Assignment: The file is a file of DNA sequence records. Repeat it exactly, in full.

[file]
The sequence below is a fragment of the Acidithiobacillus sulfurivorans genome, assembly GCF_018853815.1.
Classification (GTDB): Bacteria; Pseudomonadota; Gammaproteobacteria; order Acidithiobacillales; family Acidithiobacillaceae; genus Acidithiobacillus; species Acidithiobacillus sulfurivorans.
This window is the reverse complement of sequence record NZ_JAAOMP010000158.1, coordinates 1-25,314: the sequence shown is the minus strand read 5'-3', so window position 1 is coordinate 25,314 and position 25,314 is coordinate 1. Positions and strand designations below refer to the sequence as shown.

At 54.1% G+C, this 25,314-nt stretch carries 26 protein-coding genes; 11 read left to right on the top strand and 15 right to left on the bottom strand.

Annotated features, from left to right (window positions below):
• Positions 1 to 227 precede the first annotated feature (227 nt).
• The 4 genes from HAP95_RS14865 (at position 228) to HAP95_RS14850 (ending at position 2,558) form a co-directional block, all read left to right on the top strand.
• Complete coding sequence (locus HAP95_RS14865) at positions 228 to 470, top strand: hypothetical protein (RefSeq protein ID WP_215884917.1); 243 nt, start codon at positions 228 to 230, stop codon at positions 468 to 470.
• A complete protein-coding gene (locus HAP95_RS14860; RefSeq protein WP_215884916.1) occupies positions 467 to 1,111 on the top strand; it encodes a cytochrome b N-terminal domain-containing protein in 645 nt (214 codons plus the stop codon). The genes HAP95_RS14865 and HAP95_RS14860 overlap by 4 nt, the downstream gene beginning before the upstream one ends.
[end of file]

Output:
The sequence below is a fragment of the Acidithiobacillus sulfurivorans genome, assembly GCF_018853815.1.
Classification (GTDB): Bacteria; Pseudomonadota; Gammaproteobacteria; order Acidithiobacillales; family Acidithiobacillaceae; genus Acidithiobacillus; species Acidithiobacillus sulfurivorans.
This window is the reverse complement of sequence record NZ_JAAOMP010000158.1, coordinates 1-25,314: the sequence shown is the minus strand read 5'-3', so window position 1 is coordinate 25,314 and position 25,314 is coordinate 1. Positions and strand designations below refer to the sequence as shown.

At 54.1% G+C, this 25,314-nt stretch carries 26 protein-coding genes; 11 read left to right on the top strand and 15 right to left on the bottom strand.

Annotated features, from left to right (window positions below):
• Positions 1 to 227 precede the first annotated feature (227 nt).
• The 4 genes from HAP95_RS14865 (at position 228) to HAP95_RS14850 (ending at position 2,558) form a co-directional block, all read left to right on the top strand.
• Complete coding sequence (locus HAP95_RS14865) at positions 228 to 470, top strand: hypothetical protein (RefSeq protein ID WP_215884917.1); 243 nt, start codon at positions 228 to 230, stop codon at positions 468 to 470.
• A complete protein-coding gene (locus HAP95_RS14860; RefSeq protein WP_215884916.1) occupies positions 467 to 1,111 on the top strand; it encodes a cytochrome b N-terminal domain-containing protein in 645 nt (214 codons plus the stop codon). The genes HAP95_RS14865 and HAP95_RS14860 overlap by 4 nt, the downstream gene beginning before the upstream one ends.